lamot History, Family Crest & Coats of Arms
- Origins Available:
lamot is one of the many new names that came to England following the Norman Conquest of 1066. The lamot family lived in Essex. The name, however, descends from the family's place of residence prior to the Norman Conquest of England in 1066, Mott a town in Cotes du Nord, Normandy. 
Early Origins of the lamot family
The surname lamot was first found in Essex, where the family held a family seat from very early times, having been granted lands by Duke William of Normandy, their liege Lord, for their distinguished assistance at the Battle of Hastings in 1066 A.D. Moate (Irish: An Móta) is a town in County Westmeath, Ireland. In this case the town's name was derived from the term "motte-and-bailey," an early Norman fortification with a wooden or stone keep. The Norman earthwork is still visible behind the buildings on the main street.
The Hundredorum Rolls of 1273 listed a wide range of spellings throughout ancient England: Motte (without surname), Buckinghamshire; William Moth, Norfolk; Basilia Motte, Cambridgeshire; and Richard Mote, Oxfordshire. 
"In the 13th century, Motte, sometimes written Mot, was a common Cambridgeshire name, but it also occurred then in Essex, Hunts, Kent, Bucks, and Oxfordshire." 
However, Yorkshire proved to be a stronghold for the family for many years: "The Motts have found a home in this county for at least 600 years. In the 13th century the name of Motte occurred in Bradfield in this county. From the 14th to the 17th century there resided a notable gentle family of Mott at Shalford; some of the members lived at Braintree, in the same neighbourhood, in the 16th and 17th centuries; Sherne Hall, Shalford, was in the possession of the family in the 17th century." 
Important Dates for the lamot family
This web page shows only a small excerpt of our lamot research. Another 152 words (11 lines of text) covering the years 1379, 1588, 1583, 1686, 1693, 1710, 1693 and 1738 are included under the topic Early lamot History in all our PDF Extended History products and printed products wherever possible.
lamot Spelling Variations
Anglo-Norman names are characterized by a multitude of spelling variations. When the Normans became the ruling people of England in the 11th century, they introduced a new language into a society where the main languages of Old and later Middle English had no definite spelling rules. These languages were more often spoken than written, so they blended freely with one another. Contributing to this mixing of tongues was the fact that medieval scribes spelled words according to sound, ensuring that a person's name would appear differently in nearly every document in which it was recorded. The name has been spelled Mott, Motte, Mote, De Mott, De Motte, Demott and others.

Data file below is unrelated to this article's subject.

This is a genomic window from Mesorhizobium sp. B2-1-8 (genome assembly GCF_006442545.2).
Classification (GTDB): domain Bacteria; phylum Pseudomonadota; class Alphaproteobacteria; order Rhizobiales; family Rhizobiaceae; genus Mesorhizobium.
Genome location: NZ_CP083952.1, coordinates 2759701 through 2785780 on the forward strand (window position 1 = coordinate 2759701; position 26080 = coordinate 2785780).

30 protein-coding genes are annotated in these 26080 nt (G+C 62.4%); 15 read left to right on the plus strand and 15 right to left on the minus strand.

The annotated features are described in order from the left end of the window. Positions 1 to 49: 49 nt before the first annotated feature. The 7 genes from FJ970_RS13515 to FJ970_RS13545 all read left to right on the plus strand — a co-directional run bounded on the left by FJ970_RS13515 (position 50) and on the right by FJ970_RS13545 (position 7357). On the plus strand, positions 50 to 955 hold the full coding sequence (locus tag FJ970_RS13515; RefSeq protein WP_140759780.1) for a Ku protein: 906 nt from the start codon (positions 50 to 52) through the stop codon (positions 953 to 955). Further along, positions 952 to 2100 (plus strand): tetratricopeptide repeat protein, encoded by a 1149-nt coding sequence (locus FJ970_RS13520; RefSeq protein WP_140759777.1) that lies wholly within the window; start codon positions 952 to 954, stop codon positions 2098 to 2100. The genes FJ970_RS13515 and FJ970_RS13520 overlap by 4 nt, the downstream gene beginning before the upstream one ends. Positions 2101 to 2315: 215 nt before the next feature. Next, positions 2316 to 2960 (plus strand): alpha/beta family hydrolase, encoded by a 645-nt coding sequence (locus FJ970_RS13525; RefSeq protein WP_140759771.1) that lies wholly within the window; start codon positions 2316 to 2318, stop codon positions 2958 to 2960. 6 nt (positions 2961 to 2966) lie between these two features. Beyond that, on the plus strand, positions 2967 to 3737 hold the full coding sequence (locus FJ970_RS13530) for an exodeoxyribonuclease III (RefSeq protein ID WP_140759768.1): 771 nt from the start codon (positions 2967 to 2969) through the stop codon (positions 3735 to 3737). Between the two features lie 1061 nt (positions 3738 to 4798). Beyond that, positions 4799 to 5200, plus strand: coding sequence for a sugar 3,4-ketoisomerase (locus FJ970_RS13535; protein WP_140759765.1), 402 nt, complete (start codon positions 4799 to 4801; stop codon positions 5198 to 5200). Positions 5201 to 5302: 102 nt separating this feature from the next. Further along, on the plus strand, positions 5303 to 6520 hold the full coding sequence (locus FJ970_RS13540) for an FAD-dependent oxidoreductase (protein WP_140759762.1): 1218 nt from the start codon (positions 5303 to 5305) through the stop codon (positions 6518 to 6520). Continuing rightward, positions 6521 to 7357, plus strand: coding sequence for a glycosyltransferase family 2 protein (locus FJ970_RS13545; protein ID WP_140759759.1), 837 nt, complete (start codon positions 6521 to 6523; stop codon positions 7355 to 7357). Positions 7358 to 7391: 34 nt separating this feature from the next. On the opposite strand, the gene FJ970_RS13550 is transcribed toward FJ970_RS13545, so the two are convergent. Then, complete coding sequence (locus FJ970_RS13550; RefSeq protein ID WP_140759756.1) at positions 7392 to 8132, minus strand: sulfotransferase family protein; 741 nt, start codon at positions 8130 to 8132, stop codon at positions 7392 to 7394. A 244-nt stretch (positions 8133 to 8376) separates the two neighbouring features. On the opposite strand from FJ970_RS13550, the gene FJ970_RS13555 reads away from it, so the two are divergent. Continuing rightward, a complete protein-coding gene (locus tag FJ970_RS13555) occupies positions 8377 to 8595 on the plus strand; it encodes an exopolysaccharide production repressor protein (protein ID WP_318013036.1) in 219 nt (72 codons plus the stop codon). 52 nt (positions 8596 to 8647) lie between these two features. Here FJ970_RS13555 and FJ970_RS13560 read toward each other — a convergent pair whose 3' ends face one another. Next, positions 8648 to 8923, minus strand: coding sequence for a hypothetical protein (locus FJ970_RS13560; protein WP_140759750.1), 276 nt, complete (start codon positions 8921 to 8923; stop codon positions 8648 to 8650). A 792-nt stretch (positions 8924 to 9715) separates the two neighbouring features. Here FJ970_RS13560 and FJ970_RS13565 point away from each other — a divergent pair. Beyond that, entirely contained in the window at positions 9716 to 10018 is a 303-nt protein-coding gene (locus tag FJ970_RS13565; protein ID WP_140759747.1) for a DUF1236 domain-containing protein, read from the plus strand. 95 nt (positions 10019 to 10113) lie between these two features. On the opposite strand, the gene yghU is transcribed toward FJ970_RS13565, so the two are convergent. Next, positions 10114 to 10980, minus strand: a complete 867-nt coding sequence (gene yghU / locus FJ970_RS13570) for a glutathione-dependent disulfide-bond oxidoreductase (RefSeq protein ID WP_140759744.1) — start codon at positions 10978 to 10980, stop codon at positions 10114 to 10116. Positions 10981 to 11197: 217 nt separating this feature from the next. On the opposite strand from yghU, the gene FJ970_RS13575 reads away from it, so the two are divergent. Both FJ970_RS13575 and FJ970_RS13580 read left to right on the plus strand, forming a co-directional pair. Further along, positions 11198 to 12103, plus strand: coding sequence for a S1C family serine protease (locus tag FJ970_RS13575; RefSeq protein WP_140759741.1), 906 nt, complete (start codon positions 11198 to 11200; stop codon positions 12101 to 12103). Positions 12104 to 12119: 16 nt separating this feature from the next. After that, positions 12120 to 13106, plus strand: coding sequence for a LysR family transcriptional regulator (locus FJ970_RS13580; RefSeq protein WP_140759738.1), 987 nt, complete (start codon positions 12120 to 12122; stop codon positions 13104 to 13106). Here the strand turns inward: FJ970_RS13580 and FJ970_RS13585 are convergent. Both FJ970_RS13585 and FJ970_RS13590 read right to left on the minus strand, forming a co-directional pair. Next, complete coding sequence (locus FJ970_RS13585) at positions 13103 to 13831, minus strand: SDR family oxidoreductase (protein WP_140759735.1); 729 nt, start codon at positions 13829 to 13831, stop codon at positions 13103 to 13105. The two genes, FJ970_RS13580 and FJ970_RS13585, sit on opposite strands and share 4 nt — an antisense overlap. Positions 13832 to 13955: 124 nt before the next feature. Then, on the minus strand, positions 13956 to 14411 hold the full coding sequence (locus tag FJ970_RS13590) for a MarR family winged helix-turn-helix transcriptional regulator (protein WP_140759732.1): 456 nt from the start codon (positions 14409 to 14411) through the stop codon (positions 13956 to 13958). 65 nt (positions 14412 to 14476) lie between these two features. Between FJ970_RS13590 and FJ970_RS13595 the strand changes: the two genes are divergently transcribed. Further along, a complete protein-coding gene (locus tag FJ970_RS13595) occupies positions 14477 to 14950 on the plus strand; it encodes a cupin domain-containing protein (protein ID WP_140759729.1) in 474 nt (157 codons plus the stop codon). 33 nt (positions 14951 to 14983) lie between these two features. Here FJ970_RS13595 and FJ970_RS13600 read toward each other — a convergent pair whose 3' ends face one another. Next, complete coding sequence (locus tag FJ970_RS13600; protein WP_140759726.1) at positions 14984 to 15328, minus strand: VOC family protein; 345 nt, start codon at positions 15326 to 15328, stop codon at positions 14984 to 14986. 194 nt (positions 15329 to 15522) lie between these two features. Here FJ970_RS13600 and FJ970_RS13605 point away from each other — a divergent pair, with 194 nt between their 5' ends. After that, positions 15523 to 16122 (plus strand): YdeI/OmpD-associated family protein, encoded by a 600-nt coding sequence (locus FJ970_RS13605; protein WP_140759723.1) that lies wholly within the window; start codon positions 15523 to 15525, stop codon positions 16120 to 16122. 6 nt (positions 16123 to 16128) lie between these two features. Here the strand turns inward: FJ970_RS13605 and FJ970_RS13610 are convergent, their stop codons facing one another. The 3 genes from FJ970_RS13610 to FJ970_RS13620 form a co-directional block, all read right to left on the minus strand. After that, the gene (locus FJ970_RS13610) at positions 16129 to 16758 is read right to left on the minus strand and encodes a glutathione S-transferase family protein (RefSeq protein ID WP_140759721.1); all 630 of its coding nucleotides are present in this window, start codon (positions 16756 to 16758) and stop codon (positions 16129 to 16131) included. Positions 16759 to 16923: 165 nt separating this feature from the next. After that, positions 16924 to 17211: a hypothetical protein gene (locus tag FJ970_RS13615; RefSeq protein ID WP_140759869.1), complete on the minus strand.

Early Notables of the lamot family (pre 1700)
Another 35 words (2 lines of text) are included under the topic Early lamot Notables in all our PDF Extended History products and printed products wherever possible.
lamot migration to the United States
For many English families, the political and religious disarray that plagued their homeland made the frontiers of the New World an attractive prospect. Thousands migrated, aboard cramped disease-ridden ships. They arrived sick, poor, and hungry, but were welcomed in many cases with far greater opportunity than at home in England. Many of these hardy settlers went on to make important contributions to the emerging nations in which they landed. Among early immigrants bearing the name lamot or a variant listed above were:
lamot Settlers in United States in the 19th Century
- Clement Lamot, aged 31, who arrived in Mobile, Ala in 1870 
- ^ Barber, Henry, British Family Names London: Elliot Stock, 62 Paternoster Row, 1894. Print.
- ^ Bardsley, C.W, A Dictionary of English and Welsh Surnames: With Special American Instances. Wiltshire: Heraldry Today, 1901. Print. (ISBN 0-900455-44-6)
- ^ Guppy, Henry Brougham, Homes of Family Names in Great Britain. 1890. Print.
- ^ Filby, P. William, Meyer, Mary K., Passenger and immigration lists index : a guide to published arrival records of about 500,000 passengers who came to the United States and Canada in the seventeenth, eighteenth, and nineteenth centuries. 1982-1985 Cumulated Supplements in Four Volumes Detroit, Mich. : Gale Research Co., 1985, Print (ISBN 0-8103-1795-8)